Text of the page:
The New York Times also recently highlighted new research by Andrew Cherlin, a former Visiting Scholar and the author of Labor’s Love Lost (to be published by the Russell Sage Foundation in December 2014). In his forthcoming book, Cherlin offers a new historical assessment of the rise and fall of working-class families in America, demonstrating how momentous social and economic transformations have contributed to the collapse of this once-stable social class and what this seismic cultural shift means for the nation’s future. As Cherlin explained to the Times, in the 50s and 60, most working class families were sustained by a male breadwinner. But the collapse of industrial blue-collar jobs and the increase in the number of women in the workforce have eroded this family structure.

Legacies of the War on Poverty Panel at ASA

July 28, 2014

A panel session at the upcoming American Sociological Association (ASA) will feature a discussion of the 2014 Russell Sage Foundation publication, Legacies of the War on Poverty, co-edited by RSF president Sheldon Danziger and Martha J. Bailey (University of Michigan). The book—published on the fiftieth anniversary of President Lyndon Johnson’s declaration of an unconditional war on poverty—evaluates the success of the anti-poverty programs established during Johnson’s administration, many of which still form the basis of the social safety net in the U.S. today.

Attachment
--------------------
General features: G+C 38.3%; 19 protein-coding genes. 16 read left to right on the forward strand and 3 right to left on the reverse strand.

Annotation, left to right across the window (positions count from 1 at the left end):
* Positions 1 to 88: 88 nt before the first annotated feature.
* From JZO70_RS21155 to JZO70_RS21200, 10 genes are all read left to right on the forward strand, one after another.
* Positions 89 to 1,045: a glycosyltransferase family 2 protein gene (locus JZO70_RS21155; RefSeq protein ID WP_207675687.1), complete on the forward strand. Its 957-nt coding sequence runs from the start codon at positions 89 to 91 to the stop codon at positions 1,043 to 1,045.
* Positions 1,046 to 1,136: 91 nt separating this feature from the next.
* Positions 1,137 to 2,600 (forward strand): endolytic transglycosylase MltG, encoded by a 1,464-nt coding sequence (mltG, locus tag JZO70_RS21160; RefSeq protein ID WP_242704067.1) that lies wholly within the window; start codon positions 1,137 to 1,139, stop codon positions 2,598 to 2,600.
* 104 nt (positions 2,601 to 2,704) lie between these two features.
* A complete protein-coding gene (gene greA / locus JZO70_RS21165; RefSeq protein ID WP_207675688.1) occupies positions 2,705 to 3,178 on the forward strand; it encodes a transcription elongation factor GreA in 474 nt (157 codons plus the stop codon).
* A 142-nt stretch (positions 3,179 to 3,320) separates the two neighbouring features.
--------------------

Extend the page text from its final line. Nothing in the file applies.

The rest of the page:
While some accounts portray the War on Poverty as a costly experiment that failed, the contributors featured in Legacies draw from fifty years of empirical evidence to show that this view is too simplistic and document many ways that War on Poverty programs improved the educational attainment, incomes and health of the poor and the elderly.

The panelists at the upcoming ASA talk are Legacies co-editor Sheldon Danziger and contributors Kathleen McGarry (UCLA) and Harry Holzer (Georgetown), in conversation with David B. Grusky (Stanford).

A Letter from RSF President Sheldon Danziger Regarding the Foundation's Visiting Scholars Program